From the minibus the Diva points out gleaming spoons and hanging teapots. After the part of the market that smells acrid after a day of fruit bazaar she tells me that there is the same difference of opinion in Latin America between the inclusive nature of “hybrid” literature and those who believe genre should continue to be entities with enforced, distinct limits. There is also a debate in Latin American literature between the largely socially important literature and more internal literature of a higher level, she says. For example, I prefer Jessica’s poetry because it is more internal and intellectual. Historically the political and social turmoil of this part of the world has led to fables about the common man, social theme, that sort of thing. But I like the higher level of literature because every worker, every mother of eight, every miner has that internal life.

What looked solid isn’t. The steps we take dissolve; footholds turn to dust. Hidden dark places where poets squirreled away. In a city where there are naturally as many ups as downs, and plenty of both, I realize that every time I have told someone or been told of a memory we have been descending, going downhill.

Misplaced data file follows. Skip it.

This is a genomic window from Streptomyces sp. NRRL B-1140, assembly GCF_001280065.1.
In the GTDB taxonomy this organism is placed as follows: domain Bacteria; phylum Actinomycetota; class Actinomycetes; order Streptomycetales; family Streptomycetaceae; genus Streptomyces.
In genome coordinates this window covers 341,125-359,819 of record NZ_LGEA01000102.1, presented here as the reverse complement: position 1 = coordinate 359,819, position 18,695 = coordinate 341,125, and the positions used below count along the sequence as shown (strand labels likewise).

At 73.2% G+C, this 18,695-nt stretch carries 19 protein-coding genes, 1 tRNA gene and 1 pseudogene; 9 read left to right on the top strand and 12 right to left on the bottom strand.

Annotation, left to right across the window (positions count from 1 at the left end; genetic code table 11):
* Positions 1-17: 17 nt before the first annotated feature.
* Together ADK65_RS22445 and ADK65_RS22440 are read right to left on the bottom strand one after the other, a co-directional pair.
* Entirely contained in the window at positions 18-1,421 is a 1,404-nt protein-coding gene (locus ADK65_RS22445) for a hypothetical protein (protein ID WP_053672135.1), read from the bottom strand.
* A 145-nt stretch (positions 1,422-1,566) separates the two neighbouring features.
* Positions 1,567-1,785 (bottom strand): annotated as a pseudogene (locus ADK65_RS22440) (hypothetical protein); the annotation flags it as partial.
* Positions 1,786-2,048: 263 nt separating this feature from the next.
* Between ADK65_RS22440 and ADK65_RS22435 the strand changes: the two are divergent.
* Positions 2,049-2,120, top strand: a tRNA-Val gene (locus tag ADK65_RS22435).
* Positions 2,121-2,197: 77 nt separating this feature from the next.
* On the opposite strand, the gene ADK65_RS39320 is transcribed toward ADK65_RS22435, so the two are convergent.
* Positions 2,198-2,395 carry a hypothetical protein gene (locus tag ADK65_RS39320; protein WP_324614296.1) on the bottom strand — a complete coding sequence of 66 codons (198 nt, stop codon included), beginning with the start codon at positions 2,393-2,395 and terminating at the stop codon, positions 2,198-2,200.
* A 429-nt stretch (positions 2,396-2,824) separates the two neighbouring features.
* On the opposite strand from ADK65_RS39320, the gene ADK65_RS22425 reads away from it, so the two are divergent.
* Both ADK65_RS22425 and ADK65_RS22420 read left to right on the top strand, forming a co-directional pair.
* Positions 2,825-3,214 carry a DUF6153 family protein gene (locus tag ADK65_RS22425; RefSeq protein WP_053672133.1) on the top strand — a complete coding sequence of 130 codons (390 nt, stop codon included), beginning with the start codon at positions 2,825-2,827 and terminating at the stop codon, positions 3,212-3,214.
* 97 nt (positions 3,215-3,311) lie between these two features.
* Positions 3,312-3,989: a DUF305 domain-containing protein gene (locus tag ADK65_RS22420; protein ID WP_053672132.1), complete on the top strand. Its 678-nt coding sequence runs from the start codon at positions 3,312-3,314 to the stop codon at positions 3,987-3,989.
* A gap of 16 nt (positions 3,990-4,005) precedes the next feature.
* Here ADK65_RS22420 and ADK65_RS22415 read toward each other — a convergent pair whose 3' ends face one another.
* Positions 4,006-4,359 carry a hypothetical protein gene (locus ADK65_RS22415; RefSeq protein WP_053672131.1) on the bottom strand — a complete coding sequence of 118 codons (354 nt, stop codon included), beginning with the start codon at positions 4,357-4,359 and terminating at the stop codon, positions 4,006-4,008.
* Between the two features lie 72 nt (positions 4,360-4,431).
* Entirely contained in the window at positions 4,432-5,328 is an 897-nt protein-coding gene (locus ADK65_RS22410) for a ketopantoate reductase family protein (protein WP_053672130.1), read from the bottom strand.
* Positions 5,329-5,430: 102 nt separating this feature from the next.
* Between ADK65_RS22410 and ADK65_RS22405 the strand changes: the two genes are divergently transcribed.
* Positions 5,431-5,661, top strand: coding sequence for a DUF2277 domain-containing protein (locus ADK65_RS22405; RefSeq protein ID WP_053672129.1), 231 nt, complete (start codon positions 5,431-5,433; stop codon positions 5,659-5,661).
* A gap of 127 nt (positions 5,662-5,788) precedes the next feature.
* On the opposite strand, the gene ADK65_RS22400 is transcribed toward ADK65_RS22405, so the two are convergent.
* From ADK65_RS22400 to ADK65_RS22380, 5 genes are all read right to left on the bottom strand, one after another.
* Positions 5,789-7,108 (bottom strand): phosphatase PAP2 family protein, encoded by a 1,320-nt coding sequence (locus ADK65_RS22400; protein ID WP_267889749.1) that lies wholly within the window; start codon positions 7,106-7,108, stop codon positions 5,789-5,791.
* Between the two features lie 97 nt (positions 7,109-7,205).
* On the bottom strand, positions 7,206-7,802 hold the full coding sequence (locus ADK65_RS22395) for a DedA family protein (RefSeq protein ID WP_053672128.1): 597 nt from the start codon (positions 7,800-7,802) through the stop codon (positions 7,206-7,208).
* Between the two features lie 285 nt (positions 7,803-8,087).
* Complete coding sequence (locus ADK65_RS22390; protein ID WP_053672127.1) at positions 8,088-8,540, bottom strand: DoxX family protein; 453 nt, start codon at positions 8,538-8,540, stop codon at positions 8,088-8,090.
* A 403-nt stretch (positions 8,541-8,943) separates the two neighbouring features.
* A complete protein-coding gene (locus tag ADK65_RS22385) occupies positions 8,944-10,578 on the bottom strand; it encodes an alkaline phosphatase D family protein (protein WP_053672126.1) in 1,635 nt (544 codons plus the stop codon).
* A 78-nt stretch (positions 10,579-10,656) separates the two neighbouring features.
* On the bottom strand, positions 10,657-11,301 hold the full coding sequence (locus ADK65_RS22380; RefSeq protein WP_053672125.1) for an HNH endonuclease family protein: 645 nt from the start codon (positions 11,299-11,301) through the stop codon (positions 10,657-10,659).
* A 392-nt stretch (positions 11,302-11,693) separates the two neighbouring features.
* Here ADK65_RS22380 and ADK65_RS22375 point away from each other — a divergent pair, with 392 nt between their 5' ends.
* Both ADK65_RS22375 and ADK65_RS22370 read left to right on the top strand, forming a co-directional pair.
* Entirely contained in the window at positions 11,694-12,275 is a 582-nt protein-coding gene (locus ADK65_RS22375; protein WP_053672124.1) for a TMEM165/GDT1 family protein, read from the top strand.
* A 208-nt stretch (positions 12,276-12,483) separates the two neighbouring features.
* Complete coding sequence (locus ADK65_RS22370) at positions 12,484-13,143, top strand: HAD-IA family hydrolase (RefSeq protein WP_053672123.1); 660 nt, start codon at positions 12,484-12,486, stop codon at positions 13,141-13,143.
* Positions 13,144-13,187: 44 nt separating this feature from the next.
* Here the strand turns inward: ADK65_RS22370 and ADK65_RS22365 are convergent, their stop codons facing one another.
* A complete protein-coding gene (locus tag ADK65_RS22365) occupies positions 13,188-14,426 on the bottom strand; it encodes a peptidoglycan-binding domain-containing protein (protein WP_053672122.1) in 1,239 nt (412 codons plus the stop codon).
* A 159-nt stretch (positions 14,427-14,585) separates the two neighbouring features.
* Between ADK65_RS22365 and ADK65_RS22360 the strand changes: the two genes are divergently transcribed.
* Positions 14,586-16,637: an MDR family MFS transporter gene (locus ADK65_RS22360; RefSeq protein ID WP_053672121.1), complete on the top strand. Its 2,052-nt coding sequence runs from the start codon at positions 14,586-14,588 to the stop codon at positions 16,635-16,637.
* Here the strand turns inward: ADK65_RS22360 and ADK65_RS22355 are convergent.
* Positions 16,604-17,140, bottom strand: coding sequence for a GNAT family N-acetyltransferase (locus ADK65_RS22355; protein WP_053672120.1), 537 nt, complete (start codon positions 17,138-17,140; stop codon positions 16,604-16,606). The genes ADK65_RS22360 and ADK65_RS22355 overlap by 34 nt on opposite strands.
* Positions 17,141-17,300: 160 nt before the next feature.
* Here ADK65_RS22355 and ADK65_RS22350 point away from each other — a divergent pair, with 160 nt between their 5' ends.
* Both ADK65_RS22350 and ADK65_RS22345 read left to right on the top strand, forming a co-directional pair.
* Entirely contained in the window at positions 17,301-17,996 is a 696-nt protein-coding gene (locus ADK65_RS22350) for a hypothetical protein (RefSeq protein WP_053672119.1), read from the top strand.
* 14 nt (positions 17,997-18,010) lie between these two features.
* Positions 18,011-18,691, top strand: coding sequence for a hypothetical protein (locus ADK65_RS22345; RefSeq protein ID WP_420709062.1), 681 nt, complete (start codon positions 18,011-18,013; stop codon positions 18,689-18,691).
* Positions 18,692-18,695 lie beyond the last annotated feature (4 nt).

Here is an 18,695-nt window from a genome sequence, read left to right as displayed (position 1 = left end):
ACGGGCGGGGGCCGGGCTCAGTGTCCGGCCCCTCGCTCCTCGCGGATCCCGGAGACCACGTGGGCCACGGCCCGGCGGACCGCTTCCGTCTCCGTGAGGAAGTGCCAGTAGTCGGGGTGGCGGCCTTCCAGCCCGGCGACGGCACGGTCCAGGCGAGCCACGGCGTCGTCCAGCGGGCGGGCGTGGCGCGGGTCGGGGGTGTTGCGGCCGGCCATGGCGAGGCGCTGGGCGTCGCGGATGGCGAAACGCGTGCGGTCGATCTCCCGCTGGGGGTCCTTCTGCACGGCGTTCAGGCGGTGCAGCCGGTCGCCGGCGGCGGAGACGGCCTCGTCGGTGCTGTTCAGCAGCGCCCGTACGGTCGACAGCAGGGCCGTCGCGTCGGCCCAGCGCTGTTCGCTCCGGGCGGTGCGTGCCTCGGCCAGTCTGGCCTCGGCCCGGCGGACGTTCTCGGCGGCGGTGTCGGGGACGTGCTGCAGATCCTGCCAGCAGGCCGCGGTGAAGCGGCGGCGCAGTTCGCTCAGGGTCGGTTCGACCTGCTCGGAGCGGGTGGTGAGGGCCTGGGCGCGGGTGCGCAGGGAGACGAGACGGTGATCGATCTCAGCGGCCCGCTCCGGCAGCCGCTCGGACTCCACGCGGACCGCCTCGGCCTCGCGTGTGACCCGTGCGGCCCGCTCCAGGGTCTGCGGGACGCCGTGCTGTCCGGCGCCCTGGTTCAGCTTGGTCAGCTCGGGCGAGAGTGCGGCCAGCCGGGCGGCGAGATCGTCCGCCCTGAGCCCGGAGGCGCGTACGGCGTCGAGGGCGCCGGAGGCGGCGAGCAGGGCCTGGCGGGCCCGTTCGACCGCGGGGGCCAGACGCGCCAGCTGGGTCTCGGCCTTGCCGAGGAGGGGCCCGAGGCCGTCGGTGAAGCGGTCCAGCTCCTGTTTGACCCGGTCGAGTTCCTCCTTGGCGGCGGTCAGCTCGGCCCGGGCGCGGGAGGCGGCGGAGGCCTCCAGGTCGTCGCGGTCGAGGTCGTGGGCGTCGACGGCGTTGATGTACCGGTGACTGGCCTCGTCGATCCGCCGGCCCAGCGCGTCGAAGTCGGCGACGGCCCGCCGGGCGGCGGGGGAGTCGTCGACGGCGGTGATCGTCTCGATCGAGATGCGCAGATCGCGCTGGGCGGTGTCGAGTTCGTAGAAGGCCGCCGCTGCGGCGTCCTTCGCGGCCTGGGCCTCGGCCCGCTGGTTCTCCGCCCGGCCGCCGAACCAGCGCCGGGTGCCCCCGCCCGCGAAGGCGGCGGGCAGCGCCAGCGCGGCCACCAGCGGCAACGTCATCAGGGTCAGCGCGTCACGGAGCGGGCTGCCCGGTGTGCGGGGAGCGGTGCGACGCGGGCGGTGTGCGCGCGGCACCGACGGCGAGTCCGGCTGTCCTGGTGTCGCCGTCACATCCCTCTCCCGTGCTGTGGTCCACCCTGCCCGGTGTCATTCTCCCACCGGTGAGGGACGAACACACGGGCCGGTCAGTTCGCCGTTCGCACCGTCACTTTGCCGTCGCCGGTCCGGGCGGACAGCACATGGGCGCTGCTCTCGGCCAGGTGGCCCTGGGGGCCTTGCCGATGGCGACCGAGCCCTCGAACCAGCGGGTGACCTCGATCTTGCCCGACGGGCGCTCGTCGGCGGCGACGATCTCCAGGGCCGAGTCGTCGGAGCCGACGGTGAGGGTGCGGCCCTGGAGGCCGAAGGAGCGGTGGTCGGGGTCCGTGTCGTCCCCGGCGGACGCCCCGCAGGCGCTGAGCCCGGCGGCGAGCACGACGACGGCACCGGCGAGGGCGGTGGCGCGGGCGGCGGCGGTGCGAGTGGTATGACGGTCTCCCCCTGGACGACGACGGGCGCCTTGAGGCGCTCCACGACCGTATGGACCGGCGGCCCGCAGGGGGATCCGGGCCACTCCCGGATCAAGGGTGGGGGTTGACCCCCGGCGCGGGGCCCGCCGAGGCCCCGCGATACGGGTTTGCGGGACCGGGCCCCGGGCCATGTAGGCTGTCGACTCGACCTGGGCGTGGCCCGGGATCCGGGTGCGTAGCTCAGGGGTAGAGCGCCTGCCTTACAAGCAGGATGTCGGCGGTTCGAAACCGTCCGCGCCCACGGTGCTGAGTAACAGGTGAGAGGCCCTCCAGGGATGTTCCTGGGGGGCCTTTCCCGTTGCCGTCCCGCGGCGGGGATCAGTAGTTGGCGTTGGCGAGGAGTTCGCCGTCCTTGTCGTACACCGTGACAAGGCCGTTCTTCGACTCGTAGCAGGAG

Am I wandering through it now; will I be shaken by a kind younger hand into the late afternoon with a woven blanket over my frail legs? It could cave in on itself, the insubstantial shelf, could bottom out into nothing. Even in Jessica’s upscale suburban house there is a patchamama figurine. Fires for the virgin, dances and mantles. Sit among dogs and fading light. In the building across the way two figures move side to side, lit with late light. What looked solid isn’t. The steps we take dissolve; footholds turn to dust. Hidden dark places where poets squirreled away. In a city where there are naturally as many ups as downs, and plenty of both, I realize that every time I have told someone or been told of a memory we have been descending, going downhill. I can’t explain this city any more than I can explain memory. When buildings fall to shadow, uneven houses on cliffs start, various certain ones, to spark.

Black dog nearly bites me in the thigh, won’t let me pass. Think about the hairs standing up on my body, about adrenaline, about the body language of the dog and me, conveying cowardice, wonder about other humans in other times in other generations, lions maiming them. We’re all riding the wheel in thin sunlight, hanging dreams on the hook of someone just out of reach, working out the kinks of being in worlds with abilities to dream, suffering the sweet pain of texture. In the white minibuses of La Paz, the money-takers call the name of every stop.

Based on the author’s time spent with Vicky Allyon in La Paz, Bolivia, translating her poetry